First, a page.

Taurus Car Club of America : Ford Taurus Forum banner

1 - 11 of 11 Posts

·
Registered
Joined
·
328 Posts
Discussion Starter · #1 ·
Going to remove water pump bolts. Thought about freezing them with loctite freeze (-43 degrees) to try to ensure that I don't brake any bolts off while in the process. Could this affect the aluminum.

Have you tried this process???
 

·
Premium Member
Joined
·
7,537 Posts
Never heard of it until now, but I guess if you can heat bolts to loosen them you can also go the other direction. Try it and see. Just remember aluminum has a thermal expansion coefficient that's almost twice that of steel and it conducts heat (and cold) well so it might make certain things tighter. I don't know if -45ºF is really cold enough to do much. The bolt will probably warm up about 20-30 degrees by the time you get the wrench on it. You probably need liquid nitrogen at -321ºF to really make a big difference but I would worry about cracking things.

I guess if the freeze spray doesn't work try the penetrating oils next.
 

·
Registered
Joined
·
430 Posts
Looks promising. Another tool to try. I read up on it and it supposedly causes fine cracks in the rust or corrosion that allow the penetrating fluid thats all ready in the product to seep in and go to work. I will give it a try next time I have the problem. Thanks for posting about it, haven't heard of it before.

Ed
 

·
Registered
Joined
·
10,561 Posts
Looks promising. Another tool to try. I read up on it and it supposedly causes fine cracks in the rust or corrosion that allow the penetrating fluid thats all ready in the product to seep in and go to work. I will give it a try next time I have the problem. Thanks for posting about it, haven't heard of it before.

Ed
Good analysis.

Good test would be on a pinch bolt on strut. That is where rust binds in the clearance hole.

-chart-
 

·
Registered
Joined
·
328 Posts
Discussion Starter · #5 ·
The reasons i'm willing to try it because, i can't get to all the bolts that surround the water pump with heat but i can use the needle straw on the end of an aersol can as it manipulates to the heads of the bolts.

Just wish I knew someone who actually used it.

Thanks for the responses
 

·
Registered
Joined
·
2,425 Posts
I guess you will be the first one here :)
It makes sense to cool the bolt and "shrink" it that way. Crack the rust too probably. But don't put too much or it might crack the surroundings.

Hmmm, I have some places that I can test it on my vehicles. Maybe...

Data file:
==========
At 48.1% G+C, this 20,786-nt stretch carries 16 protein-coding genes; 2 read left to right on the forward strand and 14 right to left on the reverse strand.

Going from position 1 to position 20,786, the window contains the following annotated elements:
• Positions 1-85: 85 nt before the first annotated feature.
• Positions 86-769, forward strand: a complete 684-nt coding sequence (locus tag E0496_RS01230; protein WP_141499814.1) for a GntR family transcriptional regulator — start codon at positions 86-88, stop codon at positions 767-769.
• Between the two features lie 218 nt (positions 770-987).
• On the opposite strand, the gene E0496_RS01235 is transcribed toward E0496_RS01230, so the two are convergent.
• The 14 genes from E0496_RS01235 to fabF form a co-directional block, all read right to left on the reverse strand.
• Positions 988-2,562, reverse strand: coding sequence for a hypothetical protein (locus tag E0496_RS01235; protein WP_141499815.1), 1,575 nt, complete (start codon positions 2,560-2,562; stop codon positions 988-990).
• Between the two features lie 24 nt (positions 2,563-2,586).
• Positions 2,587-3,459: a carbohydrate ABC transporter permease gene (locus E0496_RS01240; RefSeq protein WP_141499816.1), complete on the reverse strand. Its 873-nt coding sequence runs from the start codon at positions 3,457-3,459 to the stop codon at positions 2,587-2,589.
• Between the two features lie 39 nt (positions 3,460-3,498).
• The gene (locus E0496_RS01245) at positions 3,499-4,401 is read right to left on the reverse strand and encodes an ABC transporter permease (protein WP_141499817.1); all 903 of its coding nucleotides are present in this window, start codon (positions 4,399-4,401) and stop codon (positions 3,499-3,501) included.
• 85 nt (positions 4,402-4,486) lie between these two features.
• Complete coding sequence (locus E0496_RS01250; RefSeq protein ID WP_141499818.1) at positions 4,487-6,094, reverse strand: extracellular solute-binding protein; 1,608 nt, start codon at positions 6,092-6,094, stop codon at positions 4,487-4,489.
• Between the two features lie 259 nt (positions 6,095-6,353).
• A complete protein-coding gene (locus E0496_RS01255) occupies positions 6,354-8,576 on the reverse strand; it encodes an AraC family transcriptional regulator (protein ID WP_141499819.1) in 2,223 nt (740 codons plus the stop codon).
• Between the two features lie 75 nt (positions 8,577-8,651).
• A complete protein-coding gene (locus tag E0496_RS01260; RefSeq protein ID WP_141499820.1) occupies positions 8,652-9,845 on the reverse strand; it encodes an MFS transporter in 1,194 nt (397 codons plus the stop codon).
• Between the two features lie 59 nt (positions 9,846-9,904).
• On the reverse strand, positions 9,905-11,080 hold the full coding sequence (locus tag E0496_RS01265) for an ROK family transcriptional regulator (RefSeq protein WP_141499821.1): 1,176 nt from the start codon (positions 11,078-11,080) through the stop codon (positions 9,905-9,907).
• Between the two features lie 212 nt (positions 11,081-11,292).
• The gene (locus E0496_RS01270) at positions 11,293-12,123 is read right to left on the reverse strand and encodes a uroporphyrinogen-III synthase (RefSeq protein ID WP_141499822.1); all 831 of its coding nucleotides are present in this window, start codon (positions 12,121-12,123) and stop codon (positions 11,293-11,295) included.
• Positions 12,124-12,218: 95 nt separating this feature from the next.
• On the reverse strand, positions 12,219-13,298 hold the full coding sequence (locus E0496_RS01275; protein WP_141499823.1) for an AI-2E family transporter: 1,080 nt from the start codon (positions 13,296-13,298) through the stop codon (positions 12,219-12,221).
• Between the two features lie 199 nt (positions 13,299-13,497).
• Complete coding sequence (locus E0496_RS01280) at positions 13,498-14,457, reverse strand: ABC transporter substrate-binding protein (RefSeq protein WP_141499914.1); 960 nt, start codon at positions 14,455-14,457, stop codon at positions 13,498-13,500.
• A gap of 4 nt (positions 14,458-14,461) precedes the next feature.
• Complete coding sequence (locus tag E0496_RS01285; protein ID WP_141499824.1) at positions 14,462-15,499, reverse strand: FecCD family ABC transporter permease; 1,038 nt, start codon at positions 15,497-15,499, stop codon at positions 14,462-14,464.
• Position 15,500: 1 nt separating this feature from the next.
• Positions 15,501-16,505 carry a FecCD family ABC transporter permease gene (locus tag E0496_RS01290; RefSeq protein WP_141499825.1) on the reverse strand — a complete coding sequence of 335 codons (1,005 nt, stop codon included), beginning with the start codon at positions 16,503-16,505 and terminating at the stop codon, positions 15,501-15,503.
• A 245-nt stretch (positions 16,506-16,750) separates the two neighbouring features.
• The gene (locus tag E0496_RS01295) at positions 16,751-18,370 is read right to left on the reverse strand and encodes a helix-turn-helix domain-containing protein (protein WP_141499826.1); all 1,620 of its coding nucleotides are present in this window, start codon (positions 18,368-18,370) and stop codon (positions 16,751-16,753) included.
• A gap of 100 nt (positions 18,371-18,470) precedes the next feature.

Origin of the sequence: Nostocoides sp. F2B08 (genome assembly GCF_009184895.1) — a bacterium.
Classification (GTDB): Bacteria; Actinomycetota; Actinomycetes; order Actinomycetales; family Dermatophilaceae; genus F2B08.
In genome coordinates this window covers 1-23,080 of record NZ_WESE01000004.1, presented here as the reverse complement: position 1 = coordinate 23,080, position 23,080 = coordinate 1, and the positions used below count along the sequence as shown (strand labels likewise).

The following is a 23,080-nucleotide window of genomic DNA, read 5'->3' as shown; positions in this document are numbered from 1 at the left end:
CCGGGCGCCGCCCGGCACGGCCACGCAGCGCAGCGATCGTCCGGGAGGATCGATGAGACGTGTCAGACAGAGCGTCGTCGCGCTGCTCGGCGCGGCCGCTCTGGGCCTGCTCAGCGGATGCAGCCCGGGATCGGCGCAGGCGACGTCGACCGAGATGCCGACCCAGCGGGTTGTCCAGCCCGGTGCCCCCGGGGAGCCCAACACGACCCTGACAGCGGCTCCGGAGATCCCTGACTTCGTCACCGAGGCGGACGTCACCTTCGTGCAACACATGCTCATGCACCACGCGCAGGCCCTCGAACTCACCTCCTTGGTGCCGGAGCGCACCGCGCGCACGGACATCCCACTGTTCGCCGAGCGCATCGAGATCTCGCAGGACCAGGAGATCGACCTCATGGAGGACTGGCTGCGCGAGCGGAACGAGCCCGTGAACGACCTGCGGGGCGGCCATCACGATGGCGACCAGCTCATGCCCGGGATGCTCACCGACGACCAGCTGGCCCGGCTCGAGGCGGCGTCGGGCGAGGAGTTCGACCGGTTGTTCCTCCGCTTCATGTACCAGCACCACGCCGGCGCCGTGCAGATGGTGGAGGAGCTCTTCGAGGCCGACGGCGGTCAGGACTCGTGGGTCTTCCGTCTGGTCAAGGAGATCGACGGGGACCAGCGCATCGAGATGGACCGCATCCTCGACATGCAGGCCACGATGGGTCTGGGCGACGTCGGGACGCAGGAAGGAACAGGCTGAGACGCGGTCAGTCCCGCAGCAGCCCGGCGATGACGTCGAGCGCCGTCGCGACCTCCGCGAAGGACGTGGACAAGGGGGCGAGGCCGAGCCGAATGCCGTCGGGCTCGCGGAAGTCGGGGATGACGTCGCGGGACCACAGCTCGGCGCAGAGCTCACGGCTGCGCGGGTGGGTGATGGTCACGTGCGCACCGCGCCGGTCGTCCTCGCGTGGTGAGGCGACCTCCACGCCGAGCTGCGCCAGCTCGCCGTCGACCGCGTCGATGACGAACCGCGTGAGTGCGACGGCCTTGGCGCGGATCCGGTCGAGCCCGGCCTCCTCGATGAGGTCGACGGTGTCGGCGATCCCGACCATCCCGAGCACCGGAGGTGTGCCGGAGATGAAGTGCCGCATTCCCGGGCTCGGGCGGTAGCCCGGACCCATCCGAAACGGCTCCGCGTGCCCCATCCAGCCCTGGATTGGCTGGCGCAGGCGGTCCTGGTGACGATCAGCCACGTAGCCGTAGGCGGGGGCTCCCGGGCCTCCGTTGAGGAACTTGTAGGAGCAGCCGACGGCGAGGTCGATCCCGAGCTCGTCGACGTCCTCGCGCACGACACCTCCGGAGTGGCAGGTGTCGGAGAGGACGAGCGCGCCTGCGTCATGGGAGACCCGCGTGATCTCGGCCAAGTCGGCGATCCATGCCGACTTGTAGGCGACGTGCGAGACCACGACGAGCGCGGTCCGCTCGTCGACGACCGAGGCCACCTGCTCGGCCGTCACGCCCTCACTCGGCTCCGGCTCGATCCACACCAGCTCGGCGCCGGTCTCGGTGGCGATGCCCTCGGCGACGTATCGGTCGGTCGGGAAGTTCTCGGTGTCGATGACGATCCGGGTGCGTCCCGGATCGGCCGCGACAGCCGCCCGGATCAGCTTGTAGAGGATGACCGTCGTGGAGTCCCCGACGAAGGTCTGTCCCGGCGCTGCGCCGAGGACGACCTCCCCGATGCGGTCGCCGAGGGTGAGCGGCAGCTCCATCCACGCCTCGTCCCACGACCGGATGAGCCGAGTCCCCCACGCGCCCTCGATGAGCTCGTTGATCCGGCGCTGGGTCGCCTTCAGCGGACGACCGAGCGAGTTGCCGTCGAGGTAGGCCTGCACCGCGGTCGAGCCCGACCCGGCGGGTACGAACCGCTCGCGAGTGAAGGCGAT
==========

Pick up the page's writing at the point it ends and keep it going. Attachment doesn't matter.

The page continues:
·
Registered
Joined
·
56 Posts
MMA in a shop we had CO2 fire extinguishers and used them to freeze stuff then heat it to break loose stuborn bolts. At home I have put stuff in the freezer w/ PB Blaster soaked cotton then move it to the sun to get the PB to work on stuff rusted together. Sealed the PB stuff or else it would smell up the freezer. Of course, this was on small stuff that could be done this way.
 

·
Registered
Joined
·
3,377 Posts
I think I am going to have to add this to my tool box. I do not know if this would help prevent breaking the bolt though. I seem to snap more bolts in the winter time when i am working on cars. that might just be my luck.
 

·
Registered
Joined
·
2,425 Posts
Well, in the winter all of the components are tighter.
The trick of this freezing process is to cool just the inside piece (the bolt), to make it "shrink" and loosen it that way. Heating the assambly tryes to heat the outside part surrounding the bolt.
I guess it all depends of what is safer to do.
 

·
Registered
Joined
·
161 Posts
using clay you can make a collar for just the bolt head, and pour liquid nitrogen into it, sounds like it make work. The drawback would be that its hard to get Liq. N, and the heat energy would flow out of the metal surrounding the bolt also. It would be great on certain applications, where a majority of the bolt is eposed, however I don't think it would be worth while for a bolt thats recessed all the way.

A good cool/heat cycle should fracture any rust bonds, just rember that there is a point where the steel will become brittle, and break easier under strain.
 
1 - 11 of 11 Posts
Top